While Shigekatsu re-introduces his wife to their daughter, Tamio continues to intently scrutinize that cryptic painting. Jeez, buddy, can't you afford a magazine or something?

Shigekatsu decides this is the perfect time for the youngsters to hear about some family history.

Itsuko's father begins by asking if they've ever heard of Shiro Amakusa. Tamio immediately recognizes the name: Back in the 17th Century, he was the leader of the Shimabara Uprising, when Iemitsu Tokugawa outlawed Christianity. Although Shiro and his followers were all killed, the Matsumura family are his descendants. His blood flows in Miwako's veins. (Shigekatsu took his wife's clan name when they married.)

In a flashback to twenty years previous, the young couple decide to visit her family shrine on a holiday. After paying their respects, Shigekatsu relaxes with a little angling in the nearby lake, while Miwako sets out their picnic beside a small campfire. But then, from one moment to the next, she simply disappears. Though he searched far and wide for her, that was the last her family saw of Miwako until she turned up a couple of days ago.

Now the flashback follows Miwako: Seized by some irresistible compulsion, she takes a stroll. On a promontory overlooking the water, she meets the man in black. He's busy painting a landscape, out in the broad daylight. As we saw earlier at the gallery, this is one weakness our kyuketsuki doesn't share with his Western counterpart. Quite the contrary, in fact.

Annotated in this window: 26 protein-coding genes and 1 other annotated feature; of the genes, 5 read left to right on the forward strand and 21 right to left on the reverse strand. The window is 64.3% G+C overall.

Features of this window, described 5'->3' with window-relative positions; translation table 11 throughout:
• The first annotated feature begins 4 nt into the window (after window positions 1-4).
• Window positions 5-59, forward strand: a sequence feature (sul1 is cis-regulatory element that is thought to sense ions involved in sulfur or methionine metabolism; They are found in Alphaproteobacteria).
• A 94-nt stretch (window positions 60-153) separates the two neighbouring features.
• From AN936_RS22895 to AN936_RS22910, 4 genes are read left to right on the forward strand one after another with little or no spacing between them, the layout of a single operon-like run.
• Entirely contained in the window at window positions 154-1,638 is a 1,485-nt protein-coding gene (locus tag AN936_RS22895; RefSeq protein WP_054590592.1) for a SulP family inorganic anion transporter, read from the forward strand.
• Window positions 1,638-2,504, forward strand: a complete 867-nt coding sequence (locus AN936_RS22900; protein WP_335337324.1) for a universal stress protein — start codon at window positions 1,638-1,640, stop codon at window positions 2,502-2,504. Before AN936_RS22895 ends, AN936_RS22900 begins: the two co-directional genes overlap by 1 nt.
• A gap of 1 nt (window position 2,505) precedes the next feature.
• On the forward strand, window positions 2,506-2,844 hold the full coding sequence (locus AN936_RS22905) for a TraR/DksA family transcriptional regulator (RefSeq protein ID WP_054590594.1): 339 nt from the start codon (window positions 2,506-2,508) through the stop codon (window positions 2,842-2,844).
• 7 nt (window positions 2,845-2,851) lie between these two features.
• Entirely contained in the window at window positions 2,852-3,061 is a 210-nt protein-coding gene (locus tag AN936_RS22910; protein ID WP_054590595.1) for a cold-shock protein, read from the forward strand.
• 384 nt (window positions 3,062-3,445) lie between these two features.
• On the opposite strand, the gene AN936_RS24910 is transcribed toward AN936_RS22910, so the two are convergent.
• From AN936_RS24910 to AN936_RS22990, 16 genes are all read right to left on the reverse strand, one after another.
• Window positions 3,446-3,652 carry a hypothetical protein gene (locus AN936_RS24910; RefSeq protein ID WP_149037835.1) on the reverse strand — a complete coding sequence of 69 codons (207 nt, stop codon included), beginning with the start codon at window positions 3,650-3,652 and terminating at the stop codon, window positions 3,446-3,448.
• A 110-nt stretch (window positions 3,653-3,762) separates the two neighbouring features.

He tells Miwako he's been waiting for her, and hands her a pale rose, claiming its scent drew her to him. (Romantic cuss, ain't he?) One close-up sniff of the flower's fragrance is enough to put Miwako down for the count. I'm beginning to wonder if the family curse is actually narcolepsy.

Now she's dressed in a filmy negligee, and lying on a divan, in some strange place surrounded by impenetrable darkness. The man in black wakes Miwako by vehemently prodding her in the solar plexus with a floor candelabra.

Seriously.
"Wakey wakey eggs and bakey!" 

They're not alone: There's also a withered crone in a plain grey kimono, plus our old friend Mini-Renfield (who's borrowed an extra-shaggy sherpa vest from Sonny Bono for the occasion) and, making a special guest appearance, Japanese Mr. Clean.

The man in black offers her eternal, unfailing youth, if she accepts his love. In a flashback-within-a-flashback, we see the vampire's origin story: He was a samurai named Takenaka, who loved Princess Katsu, the daughter of Shiro Amakusa -- remember him? -- even more than his Christian faith. When the Shogun's armies came for them he helped her commit seppuku while the full moon was rising. Then, because he was so smitten with the princess, he drank her blood.

Nothing so odd about that, right?